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A Year of Starmer: Complacency, Unity and the “Mountain to Climb”

24 Mar 2021

Megan Cole

A Year of Starmer: Complacency, Unity and the “Mountain to Climb”

April 4th, 2020 marked the start of a new era for the Labour Party, as it was announced that Sir Keir Starmer would be the new leader of the party after winning the election with an astounding 56% of the vote. Stating from day one he would not indulge in “opposition for opposition’s sake” along with making his desire for a unified Labour Party evident. It was clear an impossible task was set from day one. While it is true that Labour needs a leader capable of holding together the broad coalition of politics represented, it seems it is not satisfiable without the emergence of hegemony.

It was never going to be easy for Starmer, with him claiming that the party has “a mountain to climb” if it wishes to win back voters who abandoned the party in the 2019 election. With this mountain to climb, the task of ascending it seems difficult when a year into opposition Starmer is yet to provide a coherent policy platform of ideas to implement when we reach the summit. The significance of the external issues labour face is tainted by the inability to deal with the internal. As such, the mountain metaphor proves poignant with policies and strategy requiring grounding that Labour does not yet have to make the hike.

The Myth of a Unified Labour Party

Observing, the party’s unifying strategy over the past year seems to consist of a series of ad hoc approaches rather than a comprehensive strategy. So, while Starmer might have been seeking to eliminate conflict, it has ultimately found him. As sincere as his approach to unity may have initially seemed it hasn’t proved fruitful and Labour appears more fragmented than ever.

With scepticism prompted from the moment the shadow cabinet was presented and cemented further after Long-Bailey was sacked in the first three months. With little open revolt from the left of the party, Starmer’s “unifying” approach has gone unchecked. After the attempted expulsion of Corbyn, it became clear Starmer’s unity narrative was an empty electoral promise, and in reality, he seeks to add further fuel to the factional fire.

However, when examining what a peace agreement means for factionalism in Labour, it must be considered while both sides praise the importance of unity, what is generally meant is the supremacy of their specific faction. Thus, calls for unity from any side are meaningless, as disagreements between faction’s flow from distinct and irreconcilable differences. It is disingenuous of any leader to argue that a consensus can be formed between them. Yet Starmer claims to prioritise this goal, to minimise inner party disputes. Realistically, this can only be achieved through two methods. One is a truce; the other is hegemony.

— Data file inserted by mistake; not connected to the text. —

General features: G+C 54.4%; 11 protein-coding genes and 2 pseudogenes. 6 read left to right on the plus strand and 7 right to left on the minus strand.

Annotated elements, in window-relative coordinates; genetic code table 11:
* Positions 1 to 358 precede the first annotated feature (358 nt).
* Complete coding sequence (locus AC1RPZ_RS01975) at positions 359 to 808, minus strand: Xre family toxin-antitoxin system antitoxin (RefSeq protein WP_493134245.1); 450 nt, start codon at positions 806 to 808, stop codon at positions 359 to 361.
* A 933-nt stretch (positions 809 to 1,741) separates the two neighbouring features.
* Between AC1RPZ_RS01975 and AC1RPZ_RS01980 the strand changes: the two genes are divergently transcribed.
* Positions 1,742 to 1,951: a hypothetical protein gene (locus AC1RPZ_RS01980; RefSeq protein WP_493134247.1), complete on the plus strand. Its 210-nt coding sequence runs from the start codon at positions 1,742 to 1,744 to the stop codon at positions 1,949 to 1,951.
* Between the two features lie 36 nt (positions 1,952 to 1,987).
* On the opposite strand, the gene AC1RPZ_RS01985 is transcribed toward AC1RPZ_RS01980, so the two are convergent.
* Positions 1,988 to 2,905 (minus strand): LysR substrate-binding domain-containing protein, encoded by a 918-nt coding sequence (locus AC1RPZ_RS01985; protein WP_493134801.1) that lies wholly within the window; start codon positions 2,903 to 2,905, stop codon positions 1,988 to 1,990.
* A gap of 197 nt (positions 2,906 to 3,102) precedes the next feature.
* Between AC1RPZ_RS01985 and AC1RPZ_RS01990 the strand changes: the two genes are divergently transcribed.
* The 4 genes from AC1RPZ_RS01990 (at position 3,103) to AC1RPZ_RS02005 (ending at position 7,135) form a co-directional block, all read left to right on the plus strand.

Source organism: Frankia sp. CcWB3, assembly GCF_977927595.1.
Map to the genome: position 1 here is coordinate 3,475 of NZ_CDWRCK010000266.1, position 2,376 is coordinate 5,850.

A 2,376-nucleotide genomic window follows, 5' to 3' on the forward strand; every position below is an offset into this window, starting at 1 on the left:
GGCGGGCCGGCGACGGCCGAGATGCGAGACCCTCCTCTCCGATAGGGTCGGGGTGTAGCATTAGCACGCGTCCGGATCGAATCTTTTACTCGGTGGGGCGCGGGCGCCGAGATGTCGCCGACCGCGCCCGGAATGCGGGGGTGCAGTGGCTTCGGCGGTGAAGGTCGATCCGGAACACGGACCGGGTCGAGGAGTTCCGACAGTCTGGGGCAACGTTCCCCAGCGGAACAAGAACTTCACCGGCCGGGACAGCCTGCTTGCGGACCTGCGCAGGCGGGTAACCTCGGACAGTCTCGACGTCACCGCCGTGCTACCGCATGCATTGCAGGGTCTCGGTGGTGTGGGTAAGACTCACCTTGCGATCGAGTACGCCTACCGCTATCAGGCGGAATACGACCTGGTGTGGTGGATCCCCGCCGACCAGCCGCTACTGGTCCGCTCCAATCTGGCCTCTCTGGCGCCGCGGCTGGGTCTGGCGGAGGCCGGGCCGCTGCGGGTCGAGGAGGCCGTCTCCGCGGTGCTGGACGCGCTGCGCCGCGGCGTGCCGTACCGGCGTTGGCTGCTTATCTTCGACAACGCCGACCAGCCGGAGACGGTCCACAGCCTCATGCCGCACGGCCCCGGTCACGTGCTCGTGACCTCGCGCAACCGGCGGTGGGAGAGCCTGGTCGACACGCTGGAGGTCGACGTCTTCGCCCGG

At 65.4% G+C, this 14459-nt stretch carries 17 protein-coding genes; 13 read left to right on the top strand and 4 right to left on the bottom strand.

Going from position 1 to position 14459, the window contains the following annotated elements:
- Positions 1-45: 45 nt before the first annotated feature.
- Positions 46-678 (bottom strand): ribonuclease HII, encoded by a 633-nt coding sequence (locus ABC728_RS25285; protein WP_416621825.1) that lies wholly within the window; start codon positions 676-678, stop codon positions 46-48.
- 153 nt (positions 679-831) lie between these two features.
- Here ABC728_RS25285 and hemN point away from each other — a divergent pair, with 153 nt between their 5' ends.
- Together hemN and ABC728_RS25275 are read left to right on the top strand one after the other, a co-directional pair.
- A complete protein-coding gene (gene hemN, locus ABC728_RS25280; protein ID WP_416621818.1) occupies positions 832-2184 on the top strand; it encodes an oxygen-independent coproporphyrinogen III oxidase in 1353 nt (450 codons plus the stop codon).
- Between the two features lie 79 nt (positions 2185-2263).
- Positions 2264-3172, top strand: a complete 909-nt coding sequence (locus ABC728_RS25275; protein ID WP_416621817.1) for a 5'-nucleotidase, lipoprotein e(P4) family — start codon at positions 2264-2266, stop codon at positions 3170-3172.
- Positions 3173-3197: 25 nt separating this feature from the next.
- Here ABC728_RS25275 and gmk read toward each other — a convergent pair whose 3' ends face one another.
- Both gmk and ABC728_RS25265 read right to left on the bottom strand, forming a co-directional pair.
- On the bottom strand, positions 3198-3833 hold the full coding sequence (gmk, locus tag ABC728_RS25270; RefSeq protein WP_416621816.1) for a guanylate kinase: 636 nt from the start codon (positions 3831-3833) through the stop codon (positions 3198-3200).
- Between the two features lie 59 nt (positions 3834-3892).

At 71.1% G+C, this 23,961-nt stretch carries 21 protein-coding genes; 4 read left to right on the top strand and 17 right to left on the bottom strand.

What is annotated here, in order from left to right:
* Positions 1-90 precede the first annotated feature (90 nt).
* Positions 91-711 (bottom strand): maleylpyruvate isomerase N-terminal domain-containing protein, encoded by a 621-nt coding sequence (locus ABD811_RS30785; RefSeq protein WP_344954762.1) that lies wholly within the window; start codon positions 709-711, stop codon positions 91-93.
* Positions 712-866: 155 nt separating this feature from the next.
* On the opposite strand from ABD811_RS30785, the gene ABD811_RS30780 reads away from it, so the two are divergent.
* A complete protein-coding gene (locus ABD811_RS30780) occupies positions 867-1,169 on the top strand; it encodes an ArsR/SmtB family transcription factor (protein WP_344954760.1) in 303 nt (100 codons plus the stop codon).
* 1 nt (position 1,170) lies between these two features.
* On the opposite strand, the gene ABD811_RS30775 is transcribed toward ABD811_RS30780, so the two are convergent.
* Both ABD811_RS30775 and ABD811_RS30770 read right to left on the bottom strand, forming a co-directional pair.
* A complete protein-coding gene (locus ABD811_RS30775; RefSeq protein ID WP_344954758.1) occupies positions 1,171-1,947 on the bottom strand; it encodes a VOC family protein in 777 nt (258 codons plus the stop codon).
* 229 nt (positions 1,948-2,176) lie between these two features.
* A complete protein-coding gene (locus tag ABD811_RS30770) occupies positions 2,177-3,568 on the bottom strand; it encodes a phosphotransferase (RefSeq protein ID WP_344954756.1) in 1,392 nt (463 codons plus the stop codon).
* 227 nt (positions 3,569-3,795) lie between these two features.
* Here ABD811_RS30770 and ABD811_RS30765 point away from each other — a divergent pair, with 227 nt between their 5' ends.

While a truce would allow for a situation in which opposite wings of the party refrain from undermining each other, forging a policy agenda that maintains harmony and focuses on common beliefs such as winning an election is virtually impossible. Repeatedly, we see factions try to overcome their differences for a common goal and repeatedly we see them fail.

As ideal as a truce sounds, all Labour party members know how impossible this would be to sustain. Both Miliband in 2011 and Corbyn in 2015 tried to reflect the diversity of the party within their shadow cabinets. In both cases, this failed. With Right-wing MPs under Miliband resisting all turns to social democracy. Labour remained pro austerity and anti-immigration. While under Corbyn, the right was defeated by the membership and experience a profound ideological conversion. Each time, a truce gives way to hegemony, whether that be for the right or left.

It is therefore likely Starmer will continue his approach to ceasefire over a full-blown coup. This can link to his current strategy of not committing to a concrete policy platform in the hopes of appeasing all factions. The longer the party has no ideological grounding rooted in policy proposals, the longer Starmer can fly under the radar by all factions. This emphasis on “forensic opposition” highlights his lack of ideological conviction, with the idea of presenting any means for combatting the Tories inadequacies inevitably promoting a split further and alienate the right or left.

Wider links to Starmer’s unity plan, undeniably stem from a misjudged perception of Red Wall voters. Under the Starmer leadership the solution is not to engage with these communities and understand where things went wrong. It is instead ideal for us to second guess what these left behind communities think about left wing ideology and assume social conservative stances. This desire to please all and win back the parties roots has led to a lax approach to critiquing the Tories on their wider policy platform, highlighted recently with the policing, crime, sentencing and courts bill.

With the task laid out by Starmer doomed from day one, with a promise to not oppose Johnson’s government, restricting Labour into a position of complacency and failing at providing any accountability for the Tories failures at all. The factionalism problem continues to be tricky for Labour to navigate. It is clear that if the past year under Starmer is anything to go by, Labour will continue to be out of touch with its roots and focus on internal disputes. Fickle face value approaches to “unify the party” will continue to be unrealistic and ultimately the only options for factionalism are truce or hegemony.

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